Fine-grained classification of journal articles by relying on multiple layers of information through similarity network fusion: the case of the Cambridge Journal of Economics

by   Alberto Baccini, et al.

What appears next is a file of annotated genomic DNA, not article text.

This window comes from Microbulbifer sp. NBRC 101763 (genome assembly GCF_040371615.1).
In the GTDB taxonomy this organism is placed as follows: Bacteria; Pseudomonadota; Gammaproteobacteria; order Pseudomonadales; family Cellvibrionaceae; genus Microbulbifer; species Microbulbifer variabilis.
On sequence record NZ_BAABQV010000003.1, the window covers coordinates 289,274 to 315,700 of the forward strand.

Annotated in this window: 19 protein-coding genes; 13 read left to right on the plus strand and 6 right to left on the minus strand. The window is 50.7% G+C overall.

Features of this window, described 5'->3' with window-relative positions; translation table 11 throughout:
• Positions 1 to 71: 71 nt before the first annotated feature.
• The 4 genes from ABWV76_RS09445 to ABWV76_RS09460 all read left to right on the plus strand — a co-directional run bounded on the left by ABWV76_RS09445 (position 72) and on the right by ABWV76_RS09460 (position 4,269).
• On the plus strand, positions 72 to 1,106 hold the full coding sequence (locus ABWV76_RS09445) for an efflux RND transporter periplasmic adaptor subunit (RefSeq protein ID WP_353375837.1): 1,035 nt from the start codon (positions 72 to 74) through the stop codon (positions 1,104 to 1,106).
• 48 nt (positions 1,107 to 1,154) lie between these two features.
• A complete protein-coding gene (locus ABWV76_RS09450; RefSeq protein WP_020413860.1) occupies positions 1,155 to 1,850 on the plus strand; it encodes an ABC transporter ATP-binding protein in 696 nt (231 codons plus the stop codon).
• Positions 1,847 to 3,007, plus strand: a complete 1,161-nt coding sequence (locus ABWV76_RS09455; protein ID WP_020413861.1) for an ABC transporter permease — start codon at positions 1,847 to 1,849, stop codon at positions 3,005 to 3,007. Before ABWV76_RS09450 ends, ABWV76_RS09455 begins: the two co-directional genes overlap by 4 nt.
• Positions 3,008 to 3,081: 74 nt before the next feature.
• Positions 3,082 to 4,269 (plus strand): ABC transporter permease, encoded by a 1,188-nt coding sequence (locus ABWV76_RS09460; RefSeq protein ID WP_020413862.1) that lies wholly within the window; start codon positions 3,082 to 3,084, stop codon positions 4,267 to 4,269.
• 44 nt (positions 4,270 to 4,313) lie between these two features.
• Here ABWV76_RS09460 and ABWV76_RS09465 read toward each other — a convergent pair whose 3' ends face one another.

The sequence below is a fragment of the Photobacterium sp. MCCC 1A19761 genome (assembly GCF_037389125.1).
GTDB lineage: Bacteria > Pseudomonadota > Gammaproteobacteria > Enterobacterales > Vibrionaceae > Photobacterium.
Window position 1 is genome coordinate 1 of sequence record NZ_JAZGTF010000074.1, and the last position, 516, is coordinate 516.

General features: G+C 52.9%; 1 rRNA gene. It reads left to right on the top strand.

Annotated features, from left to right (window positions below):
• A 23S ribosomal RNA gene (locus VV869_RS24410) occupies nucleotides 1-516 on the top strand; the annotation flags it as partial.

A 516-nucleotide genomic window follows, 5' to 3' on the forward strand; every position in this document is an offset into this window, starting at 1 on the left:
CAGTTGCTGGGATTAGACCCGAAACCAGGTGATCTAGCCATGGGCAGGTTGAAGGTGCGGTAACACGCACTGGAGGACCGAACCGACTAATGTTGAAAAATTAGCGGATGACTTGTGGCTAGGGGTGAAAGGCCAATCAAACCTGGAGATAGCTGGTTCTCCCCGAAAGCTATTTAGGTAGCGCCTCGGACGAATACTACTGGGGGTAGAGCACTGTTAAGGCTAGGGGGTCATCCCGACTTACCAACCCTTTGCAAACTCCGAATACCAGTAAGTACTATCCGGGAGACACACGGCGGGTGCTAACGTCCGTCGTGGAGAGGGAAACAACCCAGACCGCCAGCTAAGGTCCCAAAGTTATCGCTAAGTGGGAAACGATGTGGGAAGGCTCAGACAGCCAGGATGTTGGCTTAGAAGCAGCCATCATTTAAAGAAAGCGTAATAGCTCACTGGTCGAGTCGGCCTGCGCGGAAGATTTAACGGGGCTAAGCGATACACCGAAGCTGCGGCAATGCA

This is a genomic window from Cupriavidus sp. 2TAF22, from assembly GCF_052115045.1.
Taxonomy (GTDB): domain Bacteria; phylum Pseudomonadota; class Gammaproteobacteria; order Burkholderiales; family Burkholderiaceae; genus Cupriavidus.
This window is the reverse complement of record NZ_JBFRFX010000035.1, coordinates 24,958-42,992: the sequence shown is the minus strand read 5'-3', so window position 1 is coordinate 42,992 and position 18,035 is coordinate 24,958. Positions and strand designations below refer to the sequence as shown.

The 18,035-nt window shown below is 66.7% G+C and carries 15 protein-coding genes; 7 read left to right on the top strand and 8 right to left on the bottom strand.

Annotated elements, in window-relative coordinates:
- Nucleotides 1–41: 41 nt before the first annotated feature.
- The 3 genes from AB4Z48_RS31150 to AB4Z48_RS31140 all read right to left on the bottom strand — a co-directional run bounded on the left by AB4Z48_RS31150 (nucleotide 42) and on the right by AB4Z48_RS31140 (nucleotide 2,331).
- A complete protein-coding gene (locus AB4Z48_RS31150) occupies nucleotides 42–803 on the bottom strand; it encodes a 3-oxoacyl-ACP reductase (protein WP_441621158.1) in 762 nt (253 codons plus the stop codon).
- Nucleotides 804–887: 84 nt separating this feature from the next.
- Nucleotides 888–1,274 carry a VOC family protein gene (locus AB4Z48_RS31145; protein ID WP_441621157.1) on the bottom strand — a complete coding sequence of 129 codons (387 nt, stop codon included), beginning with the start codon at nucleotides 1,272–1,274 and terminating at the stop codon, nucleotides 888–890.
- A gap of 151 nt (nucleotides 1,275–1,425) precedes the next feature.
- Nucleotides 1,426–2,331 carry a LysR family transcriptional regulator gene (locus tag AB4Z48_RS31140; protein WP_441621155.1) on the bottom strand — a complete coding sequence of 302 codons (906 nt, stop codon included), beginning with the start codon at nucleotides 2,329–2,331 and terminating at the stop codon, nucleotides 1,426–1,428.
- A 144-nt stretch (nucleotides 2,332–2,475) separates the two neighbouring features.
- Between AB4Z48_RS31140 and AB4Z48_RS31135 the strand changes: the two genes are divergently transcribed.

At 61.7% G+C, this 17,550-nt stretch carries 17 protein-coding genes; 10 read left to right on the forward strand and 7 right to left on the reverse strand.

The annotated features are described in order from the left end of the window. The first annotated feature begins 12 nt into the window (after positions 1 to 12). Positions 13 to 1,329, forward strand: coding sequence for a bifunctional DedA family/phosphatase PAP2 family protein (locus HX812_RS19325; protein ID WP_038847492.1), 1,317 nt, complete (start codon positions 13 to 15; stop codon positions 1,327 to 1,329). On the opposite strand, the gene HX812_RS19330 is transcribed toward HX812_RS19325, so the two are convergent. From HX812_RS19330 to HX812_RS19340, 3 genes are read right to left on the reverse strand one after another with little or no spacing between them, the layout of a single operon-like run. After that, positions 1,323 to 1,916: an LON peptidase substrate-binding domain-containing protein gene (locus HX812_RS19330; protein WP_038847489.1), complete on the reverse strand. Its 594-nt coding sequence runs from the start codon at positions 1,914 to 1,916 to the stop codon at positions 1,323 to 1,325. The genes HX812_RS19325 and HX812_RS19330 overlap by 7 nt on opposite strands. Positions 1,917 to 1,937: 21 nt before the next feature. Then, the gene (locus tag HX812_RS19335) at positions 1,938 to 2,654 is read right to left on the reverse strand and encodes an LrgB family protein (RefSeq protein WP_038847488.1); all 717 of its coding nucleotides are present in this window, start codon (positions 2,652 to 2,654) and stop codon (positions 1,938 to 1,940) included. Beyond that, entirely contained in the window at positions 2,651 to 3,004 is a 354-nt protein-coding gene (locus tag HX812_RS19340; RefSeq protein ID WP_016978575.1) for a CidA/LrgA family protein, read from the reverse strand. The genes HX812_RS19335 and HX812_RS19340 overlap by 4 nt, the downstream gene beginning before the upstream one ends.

This paper explores the possibility of classifying journal articles by exploiting multiple information sources, instead of relying on only one information source at a time. In particular, the Similarity Network Fusion (SNF) technique is used to merge the different layers of information about articles when they are organized as a multiplex network. The method proposed is tested on a case study consisting of the articles published in the Cambridge Journal of Economics. The information about articles is organized in a two-layer multiplex where the first layer contains similarities among articles based on the full-text of articles, and the second layer contains similarities based on the cited references. The unsupervised similarity network fusion process combines the two layers by building a new single-layer network. Distance correlation and partial distance correlation indexes are then used for estimating the contribution of each layer of information to the determination of the structure of the fused network. A clustering algorithm is lastly applied to the fused network for obtaining a classification of articles. The classification obtained through SNF has been evaluated from an expert point of view, by inspecting whether it can be interpreted and labelled with reference to research programs and methodologies adopted in economics. Moreover, the classification obtained in the fused network is compared with the two classifications obtained when cited references and contents are considered separately. Overall, the classification obtained on the fused network appears to be fine-grained enough to represent the extreme heterogeneity characterizing the contributions published in the Cambridge Journal of Economics.


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